J. Jih

Associate Professor of the Practice

J.Jih (they/them) is principal of Studio J.Jih and Lecturer in architectural design at MIT. Their pedagogy and practice center on the discursive relations of the architectural figure with material systems, geometry, choreography and identity. Studio J.Jih was named one of Architect Magazine's Next Progressives in 2022, and has received design awards from the American Institute of Architect and Boston Society of Architects. 

Prior to founding Studio J. Jih, J. worked for Diller Scofidio + Renfro, Howeler+Yoon Architecture, and IwamotoScott. They received their Masters of Architecture in 2012 from the Harvard Graduate School of Design, where they were awarded the Faculty Design Award for Design Excellence. They hold a B.A. in Architectural Studies and Sculpture from Brown University, Magna cum Laude, with Honors, and studied at the Architectural Association in London. In 2014, they received the Rotch Traveling Scholarship, an endowed scholarship which funds one architect to travel and research architecture around the world for eight months. J. has lectured at the University of Pennsylvania, is a licensed architect in the State of Massachusetts, and is a member of the AIA.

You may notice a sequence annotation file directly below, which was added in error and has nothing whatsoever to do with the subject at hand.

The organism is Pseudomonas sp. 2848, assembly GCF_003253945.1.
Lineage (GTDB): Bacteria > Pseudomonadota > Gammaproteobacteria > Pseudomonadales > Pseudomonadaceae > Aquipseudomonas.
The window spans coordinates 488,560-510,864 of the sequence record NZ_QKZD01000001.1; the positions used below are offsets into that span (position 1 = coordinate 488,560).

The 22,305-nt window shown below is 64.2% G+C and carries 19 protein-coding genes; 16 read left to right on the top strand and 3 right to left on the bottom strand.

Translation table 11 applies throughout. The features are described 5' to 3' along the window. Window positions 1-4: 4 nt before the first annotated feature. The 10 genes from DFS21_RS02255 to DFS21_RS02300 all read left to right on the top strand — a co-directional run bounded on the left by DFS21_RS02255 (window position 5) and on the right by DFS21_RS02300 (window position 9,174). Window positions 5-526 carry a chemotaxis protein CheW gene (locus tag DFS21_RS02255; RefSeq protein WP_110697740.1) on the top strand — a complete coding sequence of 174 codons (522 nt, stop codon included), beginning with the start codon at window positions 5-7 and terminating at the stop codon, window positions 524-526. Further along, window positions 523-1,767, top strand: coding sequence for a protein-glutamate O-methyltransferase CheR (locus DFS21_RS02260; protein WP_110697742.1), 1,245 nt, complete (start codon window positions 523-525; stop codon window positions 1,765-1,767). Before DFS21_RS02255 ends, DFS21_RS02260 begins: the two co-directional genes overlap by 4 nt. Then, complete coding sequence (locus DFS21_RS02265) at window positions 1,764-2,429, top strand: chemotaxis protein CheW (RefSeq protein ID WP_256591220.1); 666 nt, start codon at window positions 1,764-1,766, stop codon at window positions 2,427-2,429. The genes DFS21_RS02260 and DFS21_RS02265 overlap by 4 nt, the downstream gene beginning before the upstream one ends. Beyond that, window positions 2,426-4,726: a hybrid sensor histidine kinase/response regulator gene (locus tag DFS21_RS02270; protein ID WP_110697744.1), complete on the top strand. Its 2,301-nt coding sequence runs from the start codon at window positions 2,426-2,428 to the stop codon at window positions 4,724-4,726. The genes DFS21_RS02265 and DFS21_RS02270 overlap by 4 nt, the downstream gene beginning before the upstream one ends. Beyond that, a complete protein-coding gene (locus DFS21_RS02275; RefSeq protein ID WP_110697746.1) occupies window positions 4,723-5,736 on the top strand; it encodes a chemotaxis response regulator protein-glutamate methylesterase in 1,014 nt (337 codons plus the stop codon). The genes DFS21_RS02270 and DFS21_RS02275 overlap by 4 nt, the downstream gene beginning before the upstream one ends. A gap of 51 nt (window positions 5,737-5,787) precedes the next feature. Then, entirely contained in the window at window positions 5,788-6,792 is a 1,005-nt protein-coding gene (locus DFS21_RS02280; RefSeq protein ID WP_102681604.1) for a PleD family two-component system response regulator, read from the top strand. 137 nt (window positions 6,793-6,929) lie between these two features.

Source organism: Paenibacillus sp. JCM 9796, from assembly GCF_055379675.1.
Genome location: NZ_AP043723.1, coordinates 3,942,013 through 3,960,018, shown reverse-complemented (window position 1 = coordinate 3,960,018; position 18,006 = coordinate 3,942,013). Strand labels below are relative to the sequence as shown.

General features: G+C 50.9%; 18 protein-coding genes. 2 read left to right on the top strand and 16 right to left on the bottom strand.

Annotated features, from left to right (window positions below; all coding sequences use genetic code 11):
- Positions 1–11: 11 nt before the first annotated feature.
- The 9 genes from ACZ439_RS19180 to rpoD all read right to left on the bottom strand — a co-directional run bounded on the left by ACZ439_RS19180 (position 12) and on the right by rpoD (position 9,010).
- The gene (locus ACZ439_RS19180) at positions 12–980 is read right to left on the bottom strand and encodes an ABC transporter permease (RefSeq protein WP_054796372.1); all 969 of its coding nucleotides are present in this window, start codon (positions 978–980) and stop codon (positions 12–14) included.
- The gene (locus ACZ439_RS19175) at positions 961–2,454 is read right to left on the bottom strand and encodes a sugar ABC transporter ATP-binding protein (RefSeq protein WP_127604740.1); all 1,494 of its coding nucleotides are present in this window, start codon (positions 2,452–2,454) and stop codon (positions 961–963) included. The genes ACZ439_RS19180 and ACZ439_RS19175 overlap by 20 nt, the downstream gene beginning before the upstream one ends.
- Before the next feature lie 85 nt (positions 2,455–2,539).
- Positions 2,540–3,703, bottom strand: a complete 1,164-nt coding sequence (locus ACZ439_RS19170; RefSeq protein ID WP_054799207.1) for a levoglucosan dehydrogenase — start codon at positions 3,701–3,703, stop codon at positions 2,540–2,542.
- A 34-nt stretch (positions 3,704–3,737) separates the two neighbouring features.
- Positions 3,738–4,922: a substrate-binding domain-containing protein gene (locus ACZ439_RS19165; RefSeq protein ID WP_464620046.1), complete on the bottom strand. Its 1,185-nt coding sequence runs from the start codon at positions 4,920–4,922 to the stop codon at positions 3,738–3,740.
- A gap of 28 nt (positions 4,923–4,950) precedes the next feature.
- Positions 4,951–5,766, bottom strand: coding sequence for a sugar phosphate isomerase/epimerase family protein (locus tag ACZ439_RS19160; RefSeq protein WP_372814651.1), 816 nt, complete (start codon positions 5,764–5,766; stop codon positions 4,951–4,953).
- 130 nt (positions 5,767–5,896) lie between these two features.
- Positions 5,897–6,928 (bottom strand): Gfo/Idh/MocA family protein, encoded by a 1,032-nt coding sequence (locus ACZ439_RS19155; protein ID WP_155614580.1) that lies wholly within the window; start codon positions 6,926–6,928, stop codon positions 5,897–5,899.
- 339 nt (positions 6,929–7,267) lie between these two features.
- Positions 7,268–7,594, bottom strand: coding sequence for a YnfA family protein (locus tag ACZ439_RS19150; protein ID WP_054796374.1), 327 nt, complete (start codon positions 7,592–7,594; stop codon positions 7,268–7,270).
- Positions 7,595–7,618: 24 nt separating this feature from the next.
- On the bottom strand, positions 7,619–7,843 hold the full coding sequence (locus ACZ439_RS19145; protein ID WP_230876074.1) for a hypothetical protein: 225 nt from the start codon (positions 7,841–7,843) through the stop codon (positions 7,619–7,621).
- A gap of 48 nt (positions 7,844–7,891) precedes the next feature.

Tracing Queerness: Archiving the Ephemeral [exhibition photograph by Brooke Holm]
This exhibit proposes an alternate mode of assembling a community-driven queer space to ask: how do queer spatial practices simultaneously orient the queer community and dis-orient familiar ways of knowing self, space, and time? The curators offer a glimpse into this ongoing, contingent process of tracing the worlds we inherit and disinherit through contributions from a vast and growing community of artists, scholars, party-goers, activists, historians, and architects, among others, building up an inclusive and expanded notion of citation that bridges between the social, the spatial, and the academic. Tracing Queerness also invites visitors to contribute something as kin and become part of an expansive and ephemeral set of relations – neither entirely digital nor physical – in order to be transformed by the spaces they have shaped and reimagined.